First, I can either decide to complete the tedious task and slowly work through all of by belongings to ensure they are put back properly. This is the best option, but please don’t get me wrong. Even if I decided to go this route, there may be a small pile of what-nots that I pile up in the corner because I have no idea what to do with them. This is never a seamless or perfect process.
Secondly, I could throw everything back in the closet completely unorganized and have trouble accessing everything for the months to come. My last choice is one that I believe most people choose when it comes to tragedy.
The last option is to leave everything on the bed and start sleeping on the couch. After all, if I can’t see it, it’s as if it is not there.

One of the most beautiful parts of tragedy is its ability to set us on a figurative mountain top. Here, one can look down at their entire life. Every ledge they had to straddle over can be seen and remembered. The rivers that you were supposed to swim through, but instead walked along for miles, glisten down below as only a miniature model or a glimmer of what was once seen. During tragedy, our past becomes emphasized in such a way that it sometimes can not be ignored. That is, unless, we put effort into ignoring it.

My mountain top experience seemed much like a musical crescendo. My soundtrack was emotion inflicting, and entrapping. Then, rhythm escalated, volume increased, and cymbals crashing until silence swept the orchestra. I was pregnant, newly married due to the pregnancy, and my abusive husband was living a lifestyle of a single swinger, who had no concern or respect for the law regarding legal and illegal sexual or domestic acts. In this moment, with my family not understanding what I was going through, my friends being removed from my life due to the violence, and my faith having been “uninstalled” by choice for the last 10 years, I was in my time of tragedy.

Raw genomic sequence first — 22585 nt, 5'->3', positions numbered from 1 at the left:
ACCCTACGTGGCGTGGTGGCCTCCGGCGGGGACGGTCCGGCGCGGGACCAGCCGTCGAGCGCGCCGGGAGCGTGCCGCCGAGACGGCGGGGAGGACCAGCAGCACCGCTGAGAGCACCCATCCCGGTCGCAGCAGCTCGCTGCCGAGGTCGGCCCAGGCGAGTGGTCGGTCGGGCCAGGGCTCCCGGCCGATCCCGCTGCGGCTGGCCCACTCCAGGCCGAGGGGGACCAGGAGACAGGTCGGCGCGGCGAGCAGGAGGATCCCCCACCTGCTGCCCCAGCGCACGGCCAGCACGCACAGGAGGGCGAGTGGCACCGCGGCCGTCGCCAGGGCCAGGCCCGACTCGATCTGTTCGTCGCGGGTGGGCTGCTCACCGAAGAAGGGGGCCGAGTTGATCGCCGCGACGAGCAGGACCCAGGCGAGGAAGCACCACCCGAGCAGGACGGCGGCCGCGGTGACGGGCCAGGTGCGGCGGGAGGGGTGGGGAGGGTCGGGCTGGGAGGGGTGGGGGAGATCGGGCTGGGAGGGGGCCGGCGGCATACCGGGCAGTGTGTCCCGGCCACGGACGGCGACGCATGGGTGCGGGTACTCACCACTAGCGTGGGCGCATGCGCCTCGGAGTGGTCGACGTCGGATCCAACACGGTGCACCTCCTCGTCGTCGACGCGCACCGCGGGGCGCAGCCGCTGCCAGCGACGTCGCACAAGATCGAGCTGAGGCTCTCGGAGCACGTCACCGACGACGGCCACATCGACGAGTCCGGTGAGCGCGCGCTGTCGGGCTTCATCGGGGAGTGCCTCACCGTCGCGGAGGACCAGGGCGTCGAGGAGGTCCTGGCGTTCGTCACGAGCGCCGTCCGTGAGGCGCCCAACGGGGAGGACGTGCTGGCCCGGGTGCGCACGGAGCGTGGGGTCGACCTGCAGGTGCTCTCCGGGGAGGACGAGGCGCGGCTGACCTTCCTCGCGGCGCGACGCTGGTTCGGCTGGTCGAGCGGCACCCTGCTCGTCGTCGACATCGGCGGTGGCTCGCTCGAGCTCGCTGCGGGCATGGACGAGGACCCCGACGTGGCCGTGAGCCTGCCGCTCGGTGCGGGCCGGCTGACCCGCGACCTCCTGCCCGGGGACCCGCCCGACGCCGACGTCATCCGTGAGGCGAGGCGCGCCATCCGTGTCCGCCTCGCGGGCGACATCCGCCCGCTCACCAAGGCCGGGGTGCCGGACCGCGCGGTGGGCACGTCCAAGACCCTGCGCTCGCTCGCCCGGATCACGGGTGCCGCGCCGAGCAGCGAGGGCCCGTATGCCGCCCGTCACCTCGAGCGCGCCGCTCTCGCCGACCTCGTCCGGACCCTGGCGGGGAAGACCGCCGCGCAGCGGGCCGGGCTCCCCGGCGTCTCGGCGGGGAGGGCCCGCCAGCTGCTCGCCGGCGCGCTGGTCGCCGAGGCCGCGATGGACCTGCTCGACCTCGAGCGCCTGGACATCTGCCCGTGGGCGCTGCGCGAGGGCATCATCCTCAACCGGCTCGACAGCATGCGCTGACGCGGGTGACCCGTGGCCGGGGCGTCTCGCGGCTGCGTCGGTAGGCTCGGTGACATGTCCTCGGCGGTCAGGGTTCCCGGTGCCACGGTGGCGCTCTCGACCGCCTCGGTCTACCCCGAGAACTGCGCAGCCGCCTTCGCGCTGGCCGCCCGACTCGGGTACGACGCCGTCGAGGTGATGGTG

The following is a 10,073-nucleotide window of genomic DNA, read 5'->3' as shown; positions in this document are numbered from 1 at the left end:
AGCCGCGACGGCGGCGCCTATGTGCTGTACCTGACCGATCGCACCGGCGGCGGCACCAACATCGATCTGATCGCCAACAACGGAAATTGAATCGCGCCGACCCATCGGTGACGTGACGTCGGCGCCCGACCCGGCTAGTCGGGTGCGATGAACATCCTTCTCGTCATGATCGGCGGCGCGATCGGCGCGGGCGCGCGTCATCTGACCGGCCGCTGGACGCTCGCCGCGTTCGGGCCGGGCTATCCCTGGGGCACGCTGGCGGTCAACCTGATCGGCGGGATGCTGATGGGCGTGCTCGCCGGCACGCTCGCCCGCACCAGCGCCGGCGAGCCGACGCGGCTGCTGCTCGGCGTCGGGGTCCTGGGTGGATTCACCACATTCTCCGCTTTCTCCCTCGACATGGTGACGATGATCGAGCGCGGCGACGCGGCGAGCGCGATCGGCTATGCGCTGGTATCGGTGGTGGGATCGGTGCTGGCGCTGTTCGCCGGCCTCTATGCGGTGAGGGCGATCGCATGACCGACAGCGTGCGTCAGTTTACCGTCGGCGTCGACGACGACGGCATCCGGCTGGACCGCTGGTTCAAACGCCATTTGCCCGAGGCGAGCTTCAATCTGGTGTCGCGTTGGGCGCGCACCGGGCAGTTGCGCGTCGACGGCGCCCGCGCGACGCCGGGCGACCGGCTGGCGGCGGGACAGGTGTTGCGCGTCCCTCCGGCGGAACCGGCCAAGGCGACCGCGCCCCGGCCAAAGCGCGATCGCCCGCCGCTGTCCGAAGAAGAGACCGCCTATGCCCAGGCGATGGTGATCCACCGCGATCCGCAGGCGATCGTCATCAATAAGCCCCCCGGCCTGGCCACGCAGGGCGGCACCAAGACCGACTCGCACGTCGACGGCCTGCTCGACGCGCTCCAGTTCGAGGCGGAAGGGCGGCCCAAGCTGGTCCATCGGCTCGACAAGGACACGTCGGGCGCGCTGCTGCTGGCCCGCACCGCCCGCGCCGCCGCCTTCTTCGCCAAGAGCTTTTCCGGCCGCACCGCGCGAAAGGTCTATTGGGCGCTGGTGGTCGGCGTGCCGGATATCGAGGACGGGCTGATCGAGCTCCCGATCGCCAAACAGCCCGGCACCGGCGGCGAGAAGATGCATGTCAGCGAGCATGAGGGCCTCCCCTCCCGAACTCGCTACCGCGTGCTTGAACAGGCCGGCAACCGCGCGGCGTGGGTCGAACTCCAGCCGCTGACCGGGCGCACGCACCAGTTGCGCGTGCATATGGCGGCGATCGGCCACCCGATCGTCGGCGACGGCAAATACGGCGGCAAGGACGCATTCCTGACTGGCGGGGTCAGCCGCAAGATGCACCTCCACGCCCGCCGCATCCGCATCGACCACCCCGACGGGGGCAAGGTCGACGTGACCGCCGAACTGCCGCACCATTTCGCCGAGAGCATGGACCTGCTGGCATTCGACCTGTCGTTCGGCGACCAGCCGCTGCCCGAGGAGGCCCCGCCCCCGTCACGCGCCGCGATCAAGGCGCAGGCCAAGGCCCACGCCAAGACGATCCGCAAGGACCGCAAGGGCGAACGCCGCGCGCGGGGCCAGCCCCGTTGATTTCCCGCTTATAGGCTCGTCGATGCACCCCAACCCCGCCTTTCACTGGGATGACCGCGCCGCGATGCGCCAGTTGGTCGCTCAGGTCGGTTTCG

There I was at the mountain top. I guarantee you that if I weren’t pregnant, I would have killed myself. So, rather than throwing myself from the most rigid peak, I had to survey the land and choose to camp there, walk back to where I came from or walk down the other side- uncharted territory. As I looked back from whence I came, I saw a lot. But then again, during that past era, I drank a lot, too.

Progress

Stale cereal.

Watery coffee.

I’m so thankful.

I’ve had much less.

 

Messy home.

Dirty car.

I sleep well.

My son is safe.

 

Lotus. 

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Two Souls Tearing

Something is very wrong with our society.

We take children from their parents who love them.

God never designed parenthood to include the tearing apart of a child from their parent.

It’s a tearing of one soul from another at an age much too young.

I still have nightmares that I can’t find my son, though he sleeps 20 feet away from me.

My abuser threatened many times to take him away from me.

I thought I saw him at a store once and went into a full blown panic attack because surely, he was there to take our son.

Yet I’ve done the same thing to him in order to protect our son from his abusive ways, to ensure his childhood is not a platform for a life of pain and recovery. I know that hurt too well.

I wonder if it hurts a father as much as it hurts a mother. Is it still a tearing of two souls?

I chase my son and search for him in my dreams. I experience fugue states where I don’t think he’s safe, although he is.

Something is very wrong with our society.

We take children from their parents who love them.

God never designed parenthood to include the tearing apart of a child from their parent.

Yet, without these systems, some children would not be safe.

Tear to protect. Preserve happy childhoods. Our pain will pass.